‘She’s happy with the new email system, so I’ve got you to thank. But now she seems to think I’m a hard worker. She gets me to do everything for her. She even makes me clean her desk!’
‘I’ll go talk to her for you.’
‘Please don’t,’ he said, pushing his fork into the spaghetti. ‘I don’t want her thinking I’m weaker than she already does.’
I bit my tongue. Of course I couldn’t come in and save him. What was I thinking? He had to fight Nigella on his own. I wished I could help him.
I stayed the night, and we wrote poetry again, but this time was different. It was slower, quieter, softer. Fergus melted in my arms, and I almost managed to forget what I’d done.
But I woke up in the middle of the night and couldn’t get back to sleep. I pulled out my phone and texted Jo.
I made a big mistake. Fergus collects old typewriters, and I broke one of them. A really old, special one. Why am I such a bull?
They responded almost immediately.
Girl, you’re a strong, attractive, motorbike-riding woman who can fix anything. If he can’t handle you, he doesn’t deserve you.
I snorted. If only Jo was as good at taking their advice as they were at giving it.
Thanks, I texted back.
I’m sorry for not writing sooner. I’ve read all your letters, and I’m so happy to hear about the kittens. Send me a picture next time!
Life has been crazy here. My new boss is a cruel woman who expects me to change all the technology. Luckily, I found someone to help me out. Actually, she’s not just helping me with emails. She’s my girlfriend.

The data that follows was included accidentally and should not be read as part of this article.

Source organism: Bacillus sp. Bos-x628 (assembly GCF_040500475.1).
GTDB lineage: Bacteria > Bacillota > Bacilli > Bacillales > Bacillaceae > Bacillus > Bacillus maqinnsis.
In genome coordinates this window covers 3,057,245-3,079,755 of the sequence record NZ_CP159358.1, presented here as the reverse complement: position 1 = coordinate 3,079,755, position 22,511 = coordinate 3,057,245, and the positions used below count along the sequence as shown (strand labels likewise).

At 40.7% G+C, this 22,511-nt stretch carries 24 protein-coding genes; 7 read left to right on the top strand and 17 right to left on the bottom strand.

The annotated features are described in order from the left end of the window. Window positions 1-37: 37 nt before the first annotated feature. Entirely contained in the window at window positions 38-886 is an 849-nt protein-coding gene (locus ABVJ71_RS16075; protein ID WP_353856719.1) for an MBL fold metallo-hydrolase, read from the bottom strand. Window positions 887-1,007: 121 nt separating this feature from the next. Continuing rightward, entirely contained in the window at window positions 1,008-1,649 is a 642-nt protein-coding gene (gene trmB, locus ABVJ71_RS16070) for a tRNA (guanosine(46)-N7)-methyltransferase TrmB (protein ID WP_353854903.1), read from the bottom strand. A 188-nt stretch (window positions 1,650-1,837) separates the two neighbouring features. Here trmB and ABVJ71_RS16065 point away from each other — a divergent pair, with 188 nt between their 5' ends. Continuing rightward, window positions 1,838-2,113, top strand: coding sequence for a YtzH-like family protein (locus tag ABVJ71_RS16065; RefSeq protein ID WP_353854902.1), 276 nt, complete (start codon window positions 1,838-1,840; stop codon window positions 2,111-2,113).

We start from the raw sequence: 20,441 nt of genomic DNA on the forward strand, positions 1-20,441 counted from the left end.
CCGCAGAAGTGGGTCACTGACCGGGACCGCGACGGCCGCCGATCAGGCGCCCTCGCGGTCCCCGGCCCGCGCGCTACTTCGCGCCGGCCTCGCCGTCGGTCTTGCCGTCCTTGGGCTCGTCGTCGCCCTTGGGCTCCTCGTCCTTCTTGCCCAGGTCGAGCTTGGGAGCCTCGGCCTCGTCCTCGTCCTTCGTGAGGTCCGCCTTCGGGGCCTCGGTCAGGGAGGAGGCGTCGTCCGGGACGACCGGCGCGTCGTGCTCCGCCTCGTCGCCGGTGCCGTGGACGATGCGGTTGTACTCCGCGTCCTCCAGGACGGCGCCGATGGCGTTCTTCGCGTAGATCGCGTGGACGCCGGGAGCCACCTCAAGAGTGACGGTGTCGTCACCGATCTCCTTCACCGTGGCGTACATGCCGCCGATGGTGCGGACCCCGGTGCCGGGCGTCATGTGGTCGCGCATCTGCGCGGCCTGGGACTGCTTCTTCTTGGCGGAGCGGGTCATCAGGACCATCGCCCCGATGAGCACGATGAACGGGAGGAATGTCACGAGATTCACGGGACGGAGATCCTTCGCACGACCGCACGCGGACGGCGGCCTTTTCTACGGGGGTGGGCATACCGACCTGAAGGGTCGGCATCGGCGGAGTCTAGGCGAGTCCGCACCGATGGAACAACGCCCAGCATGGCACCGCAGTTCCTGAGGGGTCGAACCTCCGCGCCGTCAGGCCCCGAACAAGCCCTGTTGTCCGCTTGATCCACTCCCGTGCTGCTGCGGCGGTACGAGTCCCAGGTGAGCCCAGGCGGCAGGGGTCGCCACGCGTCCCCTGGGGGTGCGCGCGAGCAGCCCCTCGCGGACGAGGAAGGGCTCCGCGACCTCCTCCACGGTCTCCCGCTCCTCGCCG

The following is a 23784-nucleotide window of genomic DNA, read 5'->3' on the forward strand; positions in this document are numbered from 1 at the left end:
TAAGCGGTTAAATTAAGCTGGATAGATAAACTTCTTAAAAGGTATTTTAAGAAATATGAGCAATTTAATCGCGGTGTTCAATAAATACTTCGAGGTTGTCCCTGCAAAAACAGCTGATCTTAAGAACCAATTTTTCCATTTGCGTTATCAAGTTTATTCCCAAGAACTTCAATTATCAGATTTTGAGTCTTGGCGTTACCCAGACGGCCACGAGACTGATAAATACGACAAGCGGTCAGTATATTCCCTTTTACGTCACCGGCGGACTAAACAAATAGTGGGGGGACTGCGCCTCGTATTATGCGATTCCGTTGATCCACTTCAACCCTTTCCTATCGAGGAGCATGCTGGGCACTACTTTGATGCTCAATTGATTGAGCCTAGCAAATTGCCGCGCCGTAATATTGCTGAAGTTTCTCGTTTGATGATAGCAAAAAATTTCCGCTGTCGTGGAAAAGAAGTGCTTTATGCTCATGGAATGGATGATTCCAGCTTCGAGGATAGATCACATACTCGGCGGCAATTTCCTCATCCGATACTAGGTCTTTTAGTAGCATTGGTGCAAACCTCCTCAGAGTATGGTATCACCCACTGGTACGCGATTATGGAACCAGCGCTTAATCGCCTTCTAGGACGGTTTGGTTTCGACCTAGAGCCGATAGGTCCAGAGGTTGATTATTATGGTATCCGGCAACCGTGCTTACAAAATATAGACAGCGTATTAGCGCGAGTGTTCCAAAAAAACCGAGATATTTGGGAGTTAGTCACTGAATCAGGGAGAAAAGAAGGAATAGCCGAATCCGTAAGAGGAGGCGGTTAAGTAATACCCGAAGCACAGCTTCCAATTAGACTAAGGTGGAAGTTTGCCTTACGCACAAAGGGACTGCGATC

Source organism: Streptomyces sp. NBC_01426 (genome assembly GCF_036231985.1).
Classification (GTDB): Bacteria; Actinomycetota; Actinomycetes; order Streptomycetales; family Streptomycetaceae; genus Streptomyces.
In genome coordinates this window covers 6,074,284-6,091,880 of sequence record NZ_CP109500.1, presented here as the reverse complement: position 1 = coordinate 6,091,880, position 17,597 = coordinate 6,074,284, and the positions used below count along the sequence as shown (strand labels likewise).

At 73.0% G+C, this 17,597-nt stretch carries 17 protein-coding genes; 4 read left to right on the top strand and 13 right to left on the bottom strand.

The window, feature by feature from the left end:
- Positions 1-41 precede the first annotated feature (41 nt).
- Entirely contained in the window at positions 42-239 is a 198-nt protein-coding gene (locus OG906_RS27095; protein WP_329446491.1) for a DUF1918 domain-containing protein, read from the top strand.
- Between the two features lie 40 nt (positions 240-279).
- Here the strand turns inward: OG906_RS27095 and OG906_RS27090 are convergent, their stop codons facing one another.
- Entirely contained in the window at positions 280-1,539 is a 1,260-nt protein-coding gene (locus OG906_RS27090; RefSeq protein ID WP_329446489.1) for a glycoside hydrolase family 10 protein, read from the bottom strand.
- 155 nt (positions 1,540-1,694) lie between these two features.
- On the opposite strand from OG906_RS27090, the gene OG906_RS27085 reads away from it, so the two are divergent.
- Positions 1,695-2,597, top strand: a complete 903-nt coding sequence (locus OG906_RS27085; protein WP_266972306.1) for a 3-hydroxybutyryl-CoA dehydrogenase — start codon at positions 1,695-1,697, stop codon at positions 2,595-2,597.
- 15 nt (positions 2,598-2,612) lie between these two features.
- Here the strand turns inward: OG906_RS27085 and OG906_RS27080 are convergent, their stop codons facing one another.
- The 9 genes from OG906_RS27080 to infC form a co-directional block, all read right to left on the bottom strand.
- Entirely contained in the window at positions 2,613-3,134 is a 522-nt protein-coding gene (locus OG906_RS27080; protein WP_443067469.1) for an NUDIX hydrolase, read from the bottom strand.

I know how surprised you must be. After Hilda, I didn’t think I would find anyone, as I told you many times. At least, I didn’t think I would find anyone who liked me as I am. But in the end, you were right. There are women who like soft men.
The only problem is, I’m too soft. She came round yesterday, and I showed her my typewriter collection. She said she’d help me fix them, and I got all excited, which was stupid. It’s very delicate work, and it’s so easy to damage the machines. I showed her the Sholes & Glidden—you know, the one I had to order from America? She was just trying to help, but she broke off one of the keys.
I tried to hide it, but I felt awful. Like it was my finger that had been broken. How ridiculous is that? Why is it that I can care so much about an old machine?
I know she didn’t mean to do it, and I know that typewriter probably can’t be fixed anyway, but I still feel so… I don’t know how to describe it. Maybe I should go write some poetry.
Yes, I think that’s what I’ll do. I’ve got that mix of feelings, and I’m telling myself that I can’t be with her, but that’s stupid. It’s just a typewriter, isn’t it? That doesn’t take away all the wonderful moments I’ve shared with her.
Oh, I’ll have to tell you all about it in the next letter…
Love from an old friend,
END OF CHAPTER THREE
If you enjoyed the story and want to say thank you, you can buy me a coffee on Ko-Fi. Just go to EasyStoriesInEnglish.com and click the orange button that says Buy me a coffee! Then you’ll be able to send me $3 so that I can buy a coffee, but really, I’ll probably get a bubble tea. And I’ll think of you while I drink it! Thank you for listening, and until next week.